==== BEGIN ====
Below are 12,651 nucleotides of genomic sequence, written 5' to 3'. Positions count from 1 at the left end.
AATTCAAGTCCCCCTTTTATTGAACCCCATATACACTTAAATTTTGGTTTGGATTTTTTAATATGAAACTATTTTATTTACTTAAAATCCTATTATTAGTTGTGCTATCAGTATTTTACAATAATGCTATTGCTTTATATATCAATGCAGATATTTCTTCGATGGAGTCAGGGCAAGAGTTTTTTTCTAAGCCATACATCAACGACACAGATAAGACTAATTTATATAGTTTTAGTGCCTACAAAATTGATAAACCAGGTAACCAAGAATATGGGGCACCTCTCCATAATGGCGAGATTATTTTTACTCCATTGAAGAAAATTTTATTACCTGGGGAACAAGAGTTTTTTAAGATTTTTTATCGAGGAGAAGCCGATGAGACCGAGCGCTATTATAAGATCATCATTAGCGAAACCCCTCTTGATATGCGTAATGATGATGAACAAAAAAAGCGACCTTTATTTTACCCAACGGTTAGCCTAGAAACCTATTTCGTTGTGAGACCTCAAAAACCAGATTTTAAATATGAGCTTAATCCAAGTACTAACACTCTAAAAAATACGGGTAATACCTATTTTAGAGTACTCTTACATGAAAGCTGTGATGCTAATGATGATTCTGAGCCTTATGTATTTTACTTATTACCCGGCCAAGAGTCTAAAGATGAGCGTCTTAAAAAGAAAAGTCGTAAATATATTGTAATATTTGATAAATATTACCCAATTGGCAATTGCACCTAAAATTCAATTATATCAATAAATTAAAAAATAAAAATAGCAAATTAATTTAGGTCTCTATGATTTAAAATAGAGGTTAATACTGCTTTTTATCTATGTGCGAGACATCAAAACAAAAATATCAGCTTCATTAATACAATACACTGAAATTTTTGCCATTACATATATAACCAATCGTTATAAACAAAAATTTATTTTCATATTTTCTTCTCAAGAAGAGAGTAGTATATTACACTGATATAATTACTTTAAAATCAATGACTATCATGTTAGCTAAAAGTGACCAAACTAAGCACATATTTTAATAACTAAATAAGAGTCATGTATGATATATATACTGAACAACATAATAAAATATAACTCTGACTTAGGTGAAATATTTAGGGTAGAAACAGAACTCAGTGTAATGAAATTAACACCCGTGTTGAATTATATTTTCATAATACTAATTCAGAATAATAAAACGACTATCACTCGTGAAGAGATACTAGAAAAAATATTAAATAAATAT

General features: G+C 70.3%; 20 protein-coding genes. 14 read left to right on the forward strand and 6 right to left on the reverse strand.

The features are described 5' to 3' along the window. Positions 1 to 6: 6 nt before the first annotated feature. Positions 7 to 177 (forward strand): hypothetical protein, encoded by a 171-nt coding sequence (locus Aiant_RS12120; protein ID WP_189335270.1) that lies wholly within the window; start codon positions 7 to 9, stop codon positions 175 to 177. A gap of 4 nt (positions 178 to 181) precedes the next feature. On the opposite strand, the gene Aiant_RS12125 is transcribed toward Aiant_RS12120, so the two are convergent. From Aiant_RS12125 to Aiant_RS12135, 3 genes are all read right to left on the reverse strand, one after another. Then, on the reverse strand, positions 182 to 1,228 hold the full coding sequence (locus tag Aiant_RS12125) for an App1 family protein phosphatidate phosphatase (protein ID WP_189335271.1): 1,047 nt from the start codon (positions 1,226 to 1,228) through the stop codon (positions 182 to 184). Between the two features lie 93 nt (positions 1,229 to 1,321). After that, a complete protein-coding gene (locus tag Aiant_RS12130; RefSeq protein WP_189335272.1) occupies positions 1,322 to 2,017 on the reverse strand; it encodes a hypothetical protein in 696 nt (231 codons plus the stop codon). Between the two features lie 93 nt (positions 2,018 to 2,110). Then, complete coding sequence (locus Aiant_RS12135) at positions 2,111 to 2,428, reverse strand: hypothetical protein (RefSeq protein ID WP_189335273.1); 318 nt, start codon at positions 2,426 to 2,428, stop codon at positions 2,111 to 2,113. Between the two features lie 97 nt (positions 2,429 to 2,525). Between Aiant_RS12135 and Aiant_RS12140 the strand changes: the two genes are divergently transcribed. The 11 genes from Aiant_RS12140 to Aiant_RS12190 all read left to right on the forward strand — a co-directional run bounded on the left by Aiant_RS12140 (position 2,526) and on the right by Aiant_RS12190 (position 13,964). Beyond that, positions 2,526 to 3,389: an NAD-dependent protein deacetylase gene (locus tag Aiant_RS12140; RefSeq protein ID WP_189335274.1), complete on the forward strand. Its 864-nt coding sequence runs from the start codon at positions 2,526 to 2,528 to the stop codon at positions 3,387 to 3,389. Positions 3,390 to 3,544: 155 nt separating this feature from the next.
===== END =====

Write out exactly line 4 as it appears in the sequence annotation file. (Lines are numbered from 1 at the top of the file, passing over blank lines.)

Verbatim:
The features are described 5' to 3' along the window. Positions 1 to 6: 6 nt before the first annotated feature. Positions 7 to 177 (forward strand): hypothetical protein, encoded by a 171-nt coding sequence (locus Aiant_RS12120; protein ID WP_189335270.1) that lies wholly within the window; start codon positions 7 to 9, stop codon positions 175 to 177. A gap of 4 nt (positions 178 to 181) precedes the next feature. On the opposite strand, the gene Aiant_RS12125 is transcribed toward Aiant_RS12120, so the two are convergent. From Aiant_RS12125 to Aiant_RS12135, 3 genes are all read right to left on the reverse strand, one after another. Then, on the reverse strand, positions 182 to 1,228 hold the full coding sequence (locus tag Aiant_RS12125) for an App1 family protein phosphatidate phosphatase (protein ID WP_189335271.1): 1,047 nt from the start codon (positions 1,226 to 1,228) through the stop codon (positions 182 to 184). Between the two features lie 93 nt (positions 1,229 to 1,321). After that, a complete protein-coding gene (locus tag Aiant_RS12130; RefSeq protein WP_189335272.1) occupies positions 1,322 to 2,017 on the reverse strand; it encodes a hypothetical protein in 696 nt (231 codons plus the stop codon). Between the two features lie 93 nt (positions 2,018 to 2,110). Then, complete coding sequence (locus Aiant_RS12135) at positions 2,111 to 2,428, reverse strand: hypothetical protein (RefSeq protein ID WP_189335273.1); 318 nt, start codon at positions 2,426 to 2,428, stop codon at positions 2,111 to 2,113. Between the two features lie 97 nt (positions 2,429 to 2,525). Between Aiant_RS12135 and Aiant_RS12140 the strand changes: the two genes are divergently transcribed. The 11 genes from Aiant_RS12140 to Aiant_RS12190 all read left to right on the forward strand — a co-directional run bounded on the left by Aiant_RS12140 (position 2,526) and on the right by Aiant_RS12190 (position 13,964). Beyond that, positions 2,526 to 3,389: an NAD-dependent protein deacetylase gene (locus tag Aiant_RS12140; RefSeq protein ID WP_189335274.1), complete on the forward strand. Its 864-nt coding sequence runs from the start codon at positions 2,526 to 2,528 to the stop codon at positions 3,387 to 3,389. Positions 3,390 to 3,544: 155 nt separating this feature from the next.